The Spaniards are known to have settled in the area where they engaged in cattle rearing on the large, open undulating pasture lands around. Cattle rearing is to this day continued as one of the economic ventures of the area engaged in by large and small farmers alike. Following the invasion of Jamaica by the English in 1655 and the subsequent fall of Spanish Town, Christoval Arnaldo de Yassi, the last Spanish Governor of the island, was said to have made a stand in the Moneague area where he set up his new and temporary Headquarters. Here he set about organizing the freed slaves into fighting bands with instruction to take to the hills and from there to attack and harass the British. These freed slaves later became the famous Maroons. However, despite his valiant rear-guard actions, Ysassi was beaten in subsequent battles fought with the English in the Moneague/St Ann area and fled to the north coast, and onwards to Cuba, in a canoe in 1660.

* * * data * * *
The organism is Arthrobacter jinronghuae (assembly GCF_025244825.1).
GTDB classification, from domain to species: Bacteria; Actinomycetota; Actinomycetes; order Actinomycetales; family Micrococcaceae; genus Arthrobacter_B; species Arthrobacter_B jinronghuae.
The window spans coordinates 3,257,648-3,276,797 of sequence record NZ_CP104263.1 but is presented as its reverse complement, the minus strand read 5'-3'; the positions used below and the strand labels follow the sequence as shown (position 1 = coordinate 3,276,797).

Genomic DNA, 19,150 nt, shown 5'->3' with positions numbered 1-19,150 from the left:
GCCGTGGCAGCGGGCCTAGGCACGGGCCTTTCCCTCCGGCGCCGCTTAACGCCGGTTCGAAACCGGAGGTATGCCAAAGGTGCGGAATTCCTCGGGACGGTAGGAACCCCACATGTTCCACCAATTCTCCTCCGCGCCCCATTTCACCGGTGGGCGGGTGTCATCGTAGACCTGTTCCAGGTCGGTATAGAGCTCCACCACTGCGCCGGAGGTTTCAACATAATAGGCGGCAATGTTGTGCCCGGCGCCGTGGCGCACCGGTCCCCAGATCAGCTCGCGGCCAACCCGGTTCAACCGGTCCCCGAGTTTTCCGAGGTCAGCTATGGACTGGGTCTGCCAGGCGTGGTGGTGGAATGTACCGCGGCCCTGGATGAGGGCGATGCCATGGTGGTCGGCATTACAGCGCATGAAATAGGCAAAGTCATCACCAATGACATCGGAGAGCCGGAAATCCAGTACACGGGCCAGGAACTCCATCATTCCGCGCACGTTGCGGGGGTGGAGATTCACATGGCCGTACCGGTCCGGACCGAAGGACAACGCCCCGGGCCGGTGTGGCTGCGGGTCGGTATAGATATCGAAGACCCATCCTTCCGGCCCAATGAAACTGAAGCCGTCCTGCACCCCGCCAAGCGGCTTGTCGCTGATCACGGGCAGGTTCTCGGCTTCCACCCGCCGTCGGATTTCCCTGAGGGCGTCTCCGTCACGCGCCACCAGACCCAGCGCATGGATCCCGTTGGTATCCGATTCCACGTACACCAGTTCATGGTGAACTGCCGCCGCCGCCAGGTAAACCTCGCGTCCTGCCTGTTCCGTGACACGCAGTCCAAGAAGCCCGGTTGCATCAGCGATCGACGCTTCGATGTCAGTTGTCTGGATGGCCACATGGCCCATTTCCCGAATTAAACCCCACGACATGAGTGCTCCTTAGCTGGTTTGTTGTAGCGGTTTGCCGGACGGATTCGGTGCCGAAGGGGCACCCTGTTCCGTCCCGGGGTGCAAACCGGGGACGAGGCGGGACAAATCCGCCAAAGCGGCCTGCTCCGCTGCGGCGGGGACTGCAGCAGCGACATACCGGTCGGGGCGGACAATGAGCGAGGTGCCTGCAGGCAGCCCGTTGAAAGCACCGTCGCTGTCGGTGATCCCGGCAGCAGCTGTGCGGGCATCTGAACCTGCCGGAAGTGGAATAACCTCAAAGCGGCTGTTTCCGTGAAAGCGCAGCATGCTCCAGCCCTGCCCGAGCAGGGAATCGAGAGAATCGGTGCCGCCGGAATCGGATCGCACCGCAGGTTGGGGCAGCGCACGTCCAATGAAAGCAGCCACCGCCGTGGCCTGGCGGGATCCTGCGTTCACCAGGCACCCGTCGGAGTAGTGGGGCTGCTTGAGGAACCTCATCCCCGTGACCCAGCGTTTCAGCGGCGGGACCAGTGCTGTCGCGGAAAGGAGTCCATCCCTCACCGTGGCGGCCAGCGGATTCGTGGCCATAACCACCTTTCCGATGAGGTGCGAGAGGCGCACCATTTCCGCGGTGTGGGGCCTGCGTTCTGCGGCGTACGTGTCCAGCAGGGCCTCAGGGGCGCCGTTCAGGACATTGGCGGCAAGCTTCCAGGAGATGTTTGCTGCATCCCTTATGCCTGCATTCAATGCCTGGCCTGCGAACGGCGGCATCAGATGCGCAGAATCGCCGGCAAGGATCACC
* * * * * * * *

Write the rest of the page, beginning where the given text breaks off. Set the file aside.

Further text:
The question of why Moneague has been a training area for so long naturally arise. The fact that it was, and still is, in a convenient location with regards to travel between Kingston, Spanish Town and the North Coast, is no doubt, one of the reasons. Another is the fact that Moneague was a strategic barrack location for British Troops during the time of the Maroon Wars. At that time also, attention had to be paid to the protection of the coast from French or Spanish invasions and many island barracks were built to house British troops for this purpose. The cool climate and open undulating terrain also lends itself to military training and must have figured in the early choice of this areas as a place to billet troops.